As for the spot thing I’m only speaking for myself, others closer to you have their own needs and desires but I’d totally understand if you threw it overboard as long as I knew that’s what you had done. Lets face it I’m not about to mount a rescue bid from Bantry Bay! But for what it’s worth, now I have a 15 year old daughter who is appalling at calling the old man I’m mortified by the grief I must have caused my Mum, off round Europe before e mail and cells, not checking in for months, poor woman. I’d say there is nothing worse than the last check in being at sea followed by a very long nothing. So play the game and push the button then everyone will be happy!

    Big love, big respect and no more nagging!

  2. Hi Chris, we´re so happy knowing your´re ok and having such a marvelous time. I write to you in behaf Maria Teresa, Changa, Filomena and myself, Your trip started with a big star that lead you to all this fascinating experiences, and so many to come. Take care, Good winds.
    La Palapa´s friends.

  3. So glad you are enjoying Montepio. From space it looks small but lovely. Please keep us informed about your adventures as they happen.

    Sorry if we were naggy about the Spot check in business, but imaginations run wild. I should have realized your inshore position the last couple of days was with those who are kind to sailors. I had pirates hacking you up for your stuff, then pushing the Spot button out of curiosity. I knew where the house was, though, so I could come get ’em.

    It is really payback time, as I was out of touch for months when I did my own cruise down Baja way. My folks in Reno went buggy; even contacted the State Department and the Mexican Consulate in SF. I promise I, too, will lay off the nagging — not the worrying, though. Us Dads need something to occupy our time.


  4. Personally I liked the suffering. Early morning fishermen, Mosquitoes, Fibreglass, Chiggers, bad food, litter spewing bass thumping four-by-four driving neighbours running amok. Now all I get is this deep seated jealousy, a nagging green-eyed wave of disillusion with my own boring existence. Vicarious enjoyment – yes – that goes some way to mitigate the realisation that selling organic sprout mix to the hippy middle classes is perhaps not the pinnacle of life’s enjoyment I had wished. Not that I am hoping for pirates.. as I have a nagging suspicion that they wouldn’t necessarily be of the jolly Johnny Depp variety – more, the Bristol based, bearded & bloodthirsty barbaric breed.. Tho’ saying that – by all accounts our Edward Teach never actually harmed or murdered anyone in actual fact.. so check if they come from the West Country – you’ll be OK if they Arrrrr!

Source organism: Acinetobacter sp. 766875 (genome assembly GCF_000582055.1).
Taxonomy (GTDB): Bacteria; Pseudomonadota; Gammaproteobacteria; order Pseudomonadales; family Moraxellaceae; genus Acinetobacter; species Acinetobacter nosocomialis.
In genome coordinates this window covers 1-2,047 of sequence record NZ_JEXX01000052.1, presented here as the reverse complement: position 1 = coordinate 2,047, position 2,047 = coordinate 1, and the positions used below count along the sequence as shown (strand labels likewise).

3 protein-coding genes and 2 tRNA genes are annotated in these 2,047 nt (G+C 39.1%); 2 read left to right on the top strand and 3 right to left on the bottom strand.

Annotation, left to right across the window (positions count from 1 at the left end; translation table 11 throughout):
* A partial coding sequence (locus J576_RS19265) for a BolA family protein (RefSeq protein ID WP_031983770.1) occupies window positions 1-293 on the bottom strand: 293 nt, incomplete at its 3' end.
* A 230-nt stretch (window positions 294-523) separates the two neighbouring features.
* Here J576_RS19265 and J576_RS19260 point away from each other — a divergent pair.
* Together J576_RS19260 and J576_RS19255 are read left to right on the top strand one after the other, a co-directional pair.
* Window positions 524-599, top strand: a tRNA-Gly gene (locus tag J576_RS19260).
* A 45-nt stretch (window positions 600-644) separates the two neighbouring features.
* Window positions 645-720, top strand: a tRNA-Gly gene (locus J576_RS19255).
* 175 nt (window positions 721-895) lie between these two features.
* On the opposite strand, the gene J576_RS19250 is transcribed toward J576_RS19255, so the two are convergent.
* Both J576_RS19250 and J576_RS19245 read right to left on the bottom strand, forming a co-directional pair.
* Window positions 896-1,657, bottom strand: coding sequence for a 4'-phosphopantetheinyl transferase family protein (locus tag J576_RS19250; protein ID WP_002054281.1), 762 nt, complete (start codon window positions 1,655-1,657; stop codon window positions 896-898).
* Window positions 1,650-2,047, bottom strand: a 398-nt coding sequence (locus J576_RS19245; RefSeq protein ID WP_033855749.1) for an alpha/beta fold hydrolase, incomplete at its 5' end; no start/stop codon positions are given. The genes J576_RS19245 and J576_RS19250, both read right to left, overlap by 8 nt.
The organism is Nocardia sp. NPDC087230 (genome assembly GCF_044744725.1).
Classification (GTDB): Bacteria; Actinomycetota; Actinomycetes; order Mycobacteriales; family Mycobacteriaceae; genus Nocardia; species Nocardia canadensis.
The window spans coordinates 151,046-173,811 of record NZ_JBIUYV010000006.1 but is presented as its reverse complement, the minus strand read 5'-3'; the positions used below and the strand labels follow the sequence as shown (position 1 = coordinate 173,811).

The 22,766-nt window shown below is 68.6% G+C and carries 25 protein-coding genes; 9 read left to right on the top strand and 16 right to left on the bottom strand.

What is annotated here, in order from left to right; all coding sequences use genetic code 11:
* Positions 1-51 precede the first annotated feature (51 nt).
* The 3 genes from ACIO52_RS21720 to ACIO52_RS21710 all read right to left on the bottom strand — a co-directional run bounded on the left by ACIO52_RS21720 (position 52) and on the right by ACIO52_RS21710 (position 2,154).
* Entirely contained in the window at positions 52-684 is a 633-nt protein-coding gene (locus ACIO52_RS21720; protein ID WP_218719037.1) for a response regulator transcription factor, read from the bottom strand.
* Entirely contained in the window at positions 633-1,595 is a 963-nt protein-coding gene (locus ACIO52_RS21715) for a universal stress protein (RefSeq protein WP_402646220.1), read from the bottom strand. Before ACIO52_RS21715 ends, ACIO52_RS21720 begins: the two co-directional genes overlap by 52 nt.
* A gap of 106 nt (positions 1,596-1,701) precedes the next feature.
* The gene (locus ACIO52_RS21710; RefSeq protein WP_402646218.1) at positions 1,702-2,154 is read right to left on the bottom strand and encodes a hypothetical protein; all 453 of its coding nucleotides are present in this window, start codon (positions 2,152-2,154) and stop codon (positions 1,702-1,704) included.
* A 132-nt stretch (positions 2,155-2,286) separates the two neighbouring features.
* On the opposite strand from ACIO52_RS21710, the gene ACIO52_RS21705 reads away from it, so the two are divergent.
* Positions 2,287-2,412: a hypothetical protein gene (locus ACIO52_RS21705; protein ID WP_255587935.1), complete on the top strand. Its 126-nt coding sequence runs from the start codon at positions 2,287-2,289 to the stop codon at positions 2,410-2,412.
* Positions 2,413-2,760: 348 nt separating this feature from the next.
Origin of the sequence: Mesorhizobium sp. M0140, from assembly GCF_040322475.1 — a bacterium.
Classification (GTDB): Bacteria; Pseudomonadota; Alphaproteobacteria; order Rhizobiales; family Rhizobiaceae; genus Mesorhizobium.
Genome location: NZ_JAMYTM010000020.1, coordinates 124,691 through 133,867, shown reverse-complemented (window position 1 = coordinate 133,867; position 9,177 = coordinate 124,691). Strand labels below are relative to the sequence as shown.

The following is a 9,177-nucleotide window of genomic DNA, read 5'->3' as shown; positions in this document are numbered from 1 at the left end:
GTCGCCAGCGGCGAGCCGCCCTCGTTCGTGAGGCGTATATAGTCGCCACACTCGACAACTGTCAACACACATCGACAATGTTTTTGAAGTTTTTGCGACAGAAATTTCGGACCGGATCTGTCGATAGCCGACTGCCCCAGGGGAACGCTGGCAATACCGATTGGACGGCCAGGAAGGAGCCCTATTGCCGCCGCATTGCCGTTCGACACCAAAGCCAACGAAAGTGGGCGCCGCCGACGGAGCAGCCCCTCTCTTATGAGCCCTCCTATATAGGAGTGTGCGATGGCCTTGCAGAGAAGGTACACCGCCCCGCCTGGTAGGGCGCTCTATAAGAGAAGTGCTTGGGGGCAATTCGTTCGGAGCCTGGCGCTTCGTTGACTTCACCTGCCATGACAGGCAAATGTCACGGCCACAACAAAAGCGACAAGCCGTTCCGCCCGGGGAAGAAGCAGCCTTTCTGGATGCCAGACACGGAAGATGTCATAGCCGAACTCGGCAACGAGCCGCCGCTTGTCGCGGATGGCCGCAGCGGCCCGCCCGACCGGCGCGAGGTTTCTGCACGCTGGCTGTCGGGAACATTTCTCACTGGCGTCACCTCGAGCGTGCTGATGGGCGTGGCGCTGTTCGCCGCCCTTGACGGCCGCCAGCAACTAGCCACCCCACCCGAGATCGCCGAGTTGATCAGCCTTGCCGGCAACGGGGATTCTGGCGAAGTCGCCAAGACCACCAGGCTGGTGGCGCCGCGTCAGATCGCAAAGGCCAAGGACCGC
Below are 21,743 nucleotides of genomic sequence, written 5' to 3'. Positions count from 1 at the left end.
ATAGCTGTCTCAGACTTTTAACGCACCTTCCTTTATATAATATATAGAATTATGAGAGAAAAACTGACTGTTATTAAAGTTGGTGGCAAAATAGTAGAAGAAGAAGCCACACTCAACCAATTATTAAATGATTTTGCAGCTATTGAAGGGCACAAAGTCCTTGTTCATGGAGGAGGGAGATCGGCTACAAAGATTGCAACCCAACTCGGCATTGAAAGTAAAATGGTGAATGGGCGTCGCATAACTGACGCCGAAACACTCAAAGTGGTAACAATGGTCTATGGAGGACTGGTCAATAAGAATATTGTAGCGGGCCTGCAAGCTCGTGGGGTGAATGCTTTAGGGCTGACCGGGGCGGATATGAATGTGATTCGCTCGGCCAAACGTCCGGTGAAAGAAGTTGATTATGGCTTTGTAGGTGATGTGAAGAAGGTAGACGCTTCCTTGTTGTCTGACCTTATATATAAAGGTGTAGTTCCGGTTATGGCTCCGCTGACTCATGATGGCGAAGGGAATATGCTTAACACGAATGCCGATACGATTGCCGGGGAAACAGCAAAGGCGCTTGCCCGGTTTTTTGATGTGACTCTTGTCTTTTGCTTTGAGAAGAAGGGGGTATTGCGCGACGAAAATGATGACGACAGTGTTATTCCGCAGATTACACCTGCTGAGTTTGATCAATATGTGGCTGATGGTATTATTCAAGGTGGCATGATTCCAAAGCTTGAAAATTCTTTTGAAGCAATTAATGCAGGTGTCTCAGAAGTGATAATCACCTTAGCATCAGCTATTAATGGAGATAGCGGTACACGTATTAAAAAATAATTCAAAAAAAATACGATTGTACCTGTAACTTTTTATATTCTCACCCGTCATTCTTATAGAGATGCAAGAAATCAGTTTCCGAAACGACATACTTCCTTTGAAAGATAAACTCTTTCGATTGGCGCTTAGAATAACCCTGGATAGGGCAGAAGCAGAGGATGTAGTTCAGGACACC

In truth – I’m still in awe of your travels – fabulous to see you skimming across the coasts (even with minimal wind) and following your progress with keen interest (I keep cutting myself with it) Very glad that you have ‘Spotty’ along – like Mike, there’s little I feel I could do from this side of the pond – but it’s like full on hi-tech interactive 3rd person adventuring innit!
    All the best skipper – thanks again for the report.. even your ‘briefest ones’ are lavish with detail and indicate the beauty of the landscape and people you’re finding along the trail – which seems deservedly so but is still excellent to see realised.
    Fair Winds and Following Seas, my deario xx

  5. Mike, rest assured there IS video!! (And perhaps I shouldn’t say so but I’ve been privy to a sneaky preview, and lemme tell ya, – good stuff awaits!) Boy did you call it, though – he was out there whooping it up whilst we (or at least me) worried our silly little heads…

    Now, just for the record, I am generally not a prone-to-concern person nor am I particularly naggy (to which, I believe, our dear Grillabong will attest), but after, as you noted, several timely transmissions and then a last one, from sea, with nothing further for an unusually loooong period relative to previous transmission intervals, well, let’s just say it left too much empty time for the mind to run wild with horrific fantasies, as mine did… and I’m the crazy lass who’s prepared to hop the first plane south and enlist the Mexican Armada for search & rescue if the situation necessitates it!